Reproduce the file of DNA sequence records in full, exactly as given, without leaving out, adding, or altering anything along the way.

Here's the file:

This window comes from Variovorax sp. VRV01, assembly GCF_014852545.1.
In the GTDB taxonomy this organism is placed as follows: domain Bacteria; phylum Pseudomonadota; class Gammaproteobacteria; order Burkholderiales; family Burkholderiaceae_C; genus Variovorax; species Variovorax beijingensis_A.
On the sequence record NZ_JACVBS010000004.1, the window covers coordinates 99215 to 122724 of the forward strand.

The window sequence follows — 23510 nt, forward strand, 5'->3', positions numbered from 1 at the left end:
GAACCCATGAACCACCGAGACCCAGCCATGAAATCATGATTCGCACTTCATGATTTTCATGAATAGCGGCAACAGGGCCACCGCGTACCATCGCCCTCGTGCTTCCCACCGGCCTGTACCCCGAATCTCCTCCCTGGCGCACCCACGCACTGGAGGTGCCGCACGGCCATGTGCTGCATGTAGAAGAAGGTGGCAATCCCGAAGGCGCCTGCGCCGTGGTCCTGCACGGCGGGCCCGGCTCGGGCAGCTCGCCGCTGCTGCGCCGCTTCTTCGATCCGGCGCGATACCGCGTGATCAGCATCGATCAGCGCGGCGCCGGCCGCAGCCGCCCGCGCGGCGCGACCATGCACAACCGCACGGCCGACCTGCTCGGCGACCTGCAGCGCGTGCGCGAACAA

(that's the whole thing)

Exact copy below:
This window comes from Variovorax sp. VRV01, assembly GCF_014852545.1.
In the GTDB taxonomy this organism is placed as follows: domain Bacteria; phylum Pseudomonadota; class Gammaproteobacteria; order Burkholderiales; family Burkholderiaceae_C; genus Variovorax; species Variovorax beijingensis_A.
On the sequence record NZ_JACVBS010000004.1, the window covers coordinates 99215 to 122724 of the forward strand.

The window sequence follows — 23510 nt, forward strand, 5'->3', positions numbered from 1 at the left end:
GAACCCATGAACCACCGAGACCCAGCCATGAAATCATGATTCGCACTTCATGATTTTCATGAATAGCGGCAACAGGGCCACCGCGTACCATCGCCCTCGTGCTTCCCACCGGCCTGTACCCCGAATCTCCTCCCTGGCGCACCCACGCACTGGAGGTGCCGCACGGCCATGTGCTGCATGTAGAAGAAGGTGGCAATCCCGAAGGCGCCTGCGCCGTGGTCCTGCACGGCGGGCCCGGCTCGGGCAGCTCGCCGCTGCTGCGCCGCTTCTTCGATCCGGCGCGATACCGCGTGATCAGCATCGATCAGCGCGGCGCCGGCCGCAGCCGCCCGCGCGGCGCGACCATGCACAACCGCACGGCCGACCTGCTCGGCGACCTGCAGCGCGTGCGCGAACAA